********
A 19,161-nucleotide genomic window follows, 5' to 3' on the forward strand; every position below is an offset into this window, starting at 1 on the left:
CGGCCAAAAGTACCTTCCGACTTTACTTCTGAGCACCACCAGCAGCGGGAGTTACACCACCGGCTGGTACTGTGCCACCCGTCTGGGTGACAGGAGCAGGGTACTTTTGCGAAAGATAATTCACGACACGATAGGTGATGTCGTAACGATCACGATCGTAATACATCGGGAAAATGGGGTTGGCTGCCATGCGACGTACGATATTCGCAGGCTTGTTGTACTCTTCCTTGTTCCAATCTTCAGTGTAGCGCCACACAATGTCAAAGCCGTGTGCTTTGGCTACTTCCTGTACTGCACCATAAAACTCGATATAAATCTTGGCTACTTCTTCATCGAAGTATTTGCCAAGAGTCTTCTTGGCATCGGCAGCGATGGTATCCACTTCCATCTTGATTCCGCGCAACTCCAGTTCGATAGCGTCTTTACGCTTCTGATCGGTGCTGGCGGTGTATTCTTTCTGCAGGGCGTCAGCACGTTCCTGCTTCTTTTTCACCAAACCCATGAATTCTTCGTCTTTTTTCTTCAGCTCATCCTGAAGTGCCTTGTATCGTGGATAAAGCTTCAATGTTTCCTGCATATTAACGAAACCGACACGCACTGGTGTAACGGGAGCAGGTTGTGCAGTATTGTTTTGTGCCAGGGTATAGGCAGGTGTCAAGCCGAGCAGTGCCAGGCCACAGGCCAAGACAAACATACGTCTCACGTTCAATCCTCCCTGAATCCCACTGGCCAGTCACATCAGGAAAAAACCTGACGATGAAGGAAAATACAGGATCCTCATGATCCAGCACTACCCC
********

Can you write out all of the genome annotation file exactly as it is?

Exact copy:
A 19,161-nucleotide genomic window follows, 5' to 3' on the forward strand; every position below is an offset into this window, starting at 1 on the left:
CGGCCAAAAGTACCTTCCGACTTTACTTCTGAGCACCACCAGCAGCGGGAGTTACACCACCGGCTGGTACTGTGCCACCCGTCTGGGTGACAGGAGCAGGGTACTTTTGCGAAAGATAATTCACGACACGATAGGTGATGTCGTAACGATCACGATCGTAATACATCGGGAAAATGGGGTTGGCTGCCATGCGACGTACGATATTCGCAGGCTTGTTGTACTCTTCCTTGTTCCAATCTTCAGTGTAGCGCCACACAATGTCAAAGCCGTGTGCTTTGGCTACTTCCTGTACTGCACCATAAAACTCGATATAAATCTTGGCTACTTCTTCATCGAAGTATTTGCCAAGAGTCTTCTTGGCATCGGCAGCGATGGTATCCACTTCCATCTTGATTCCGCGCAACTCCAGTTCGATAGCGTCTTTACGCTTCTGATCGGTGCTGGCGGTGTATTCTTTCTGCAGGGCGTCAGCACGTTCCTGCTTCTTTTTCACCAAACCCATGAATTCTTCGTCTTTTTTCTTCAGCTCATCCTGAAGTGCCTTGTATCGTGGATAAAGCTTCAATGTTTCCTGCATATTAACGAAACCGACACGCACTGGTGTAACGGGAGCAGGTTGTGCAGTATTGTTTTGTGCCAGGGTATAGGCAGGTGTCAAGCCGAGCAGTGCCAGGCCACAGGCCAAGACAAACATACGTCTCACGTTCAATCCTCCCTGAATCCCACTGGCCAGTCACATCAGGAAAAAACCTGACGATGAAGGAAAATACAGGATCCTCATGATCCAGCACTACCCC